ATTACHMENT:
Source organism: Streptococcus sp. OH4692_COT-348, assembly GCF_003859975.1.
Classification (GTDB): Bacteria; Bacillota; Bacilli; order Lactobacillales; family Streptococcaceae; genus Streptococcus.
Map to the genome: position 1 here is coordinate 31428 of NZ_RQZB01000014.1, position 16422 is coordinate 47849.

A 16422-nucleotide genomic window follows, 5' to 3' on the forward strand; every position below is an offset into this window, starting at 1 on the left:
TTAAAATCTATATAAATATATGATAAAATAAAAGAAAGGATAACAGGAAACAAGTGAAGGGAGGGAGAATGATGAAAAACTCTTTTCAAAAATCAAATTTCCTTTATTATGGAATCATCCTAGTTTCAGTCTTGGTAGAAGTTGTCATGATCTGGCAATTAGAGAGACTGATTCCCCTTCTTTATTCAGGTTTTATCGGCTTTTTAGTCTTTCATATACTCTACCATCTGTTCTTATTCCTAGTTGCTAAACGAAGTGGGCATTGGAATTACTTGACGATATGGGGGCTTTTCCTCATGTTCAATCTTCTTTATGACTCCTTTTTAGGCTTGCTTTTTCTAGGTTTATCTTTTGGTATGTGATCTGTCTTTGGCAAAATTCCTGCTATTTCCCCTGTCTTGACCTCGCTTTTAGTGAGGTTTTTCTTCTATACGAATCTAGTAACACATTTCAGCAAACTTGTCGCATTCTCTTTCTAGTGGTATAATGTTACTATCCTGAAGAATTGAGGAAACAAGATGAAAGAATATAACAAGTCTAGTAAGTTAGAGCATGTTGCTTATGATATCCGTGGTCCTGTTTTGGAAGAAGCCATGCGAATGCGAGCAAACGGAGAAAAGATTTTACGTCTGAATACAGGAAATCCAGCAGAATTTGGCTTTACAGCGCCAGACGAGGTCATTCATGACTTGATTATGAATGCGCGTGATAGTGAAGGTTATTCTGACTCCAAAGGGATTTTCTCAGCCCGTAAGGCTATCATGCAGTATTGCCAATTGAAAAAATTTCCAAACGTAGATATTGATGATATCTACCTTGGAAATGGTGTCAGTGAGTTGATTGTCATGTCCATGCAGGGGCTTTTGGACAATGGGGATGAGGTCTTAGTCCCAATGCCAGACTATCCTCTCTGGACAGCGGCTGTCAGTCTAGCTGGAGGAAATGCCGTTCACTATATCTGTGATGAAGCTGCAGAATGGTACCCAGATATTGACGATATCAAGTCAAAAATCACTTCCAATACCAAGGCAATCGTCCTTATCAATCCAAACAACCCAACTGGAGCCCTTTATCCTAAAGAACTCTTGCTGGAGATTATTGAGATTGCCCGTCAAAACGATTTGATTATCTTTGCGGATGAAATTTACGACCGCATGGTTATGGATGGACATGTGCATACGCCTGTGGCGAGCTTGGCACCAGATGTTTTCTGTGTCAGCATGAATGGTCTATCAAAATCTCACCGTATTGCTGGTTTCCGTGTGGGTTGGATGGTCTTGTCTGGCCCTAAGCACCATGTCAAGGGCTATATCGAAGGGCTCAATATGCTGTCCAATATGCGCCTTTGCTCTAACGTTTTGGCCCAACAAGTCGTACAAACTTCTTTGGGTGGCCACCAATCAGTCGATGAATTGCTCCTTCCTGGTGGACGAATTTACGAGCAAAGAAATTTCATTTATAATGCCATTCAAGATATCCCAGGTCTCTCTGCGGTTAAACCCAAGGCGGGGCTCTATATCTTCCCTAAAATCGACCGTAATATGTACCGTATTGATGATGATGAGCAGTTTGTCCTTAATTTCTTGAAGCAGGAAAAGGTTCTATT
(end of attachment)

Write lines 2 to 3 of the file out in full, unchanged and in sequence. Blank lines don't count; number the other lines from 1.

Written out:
Classification (GTDB): Bacteria; Bacillota; Bacilli; order Lactobacillales; family Streptococcaceae; genus Streptococcus.
Map to the genome: position 1 here is coordinate 31428 of NZ_RQZB01000014.1, position 16422 is coordinate 47849.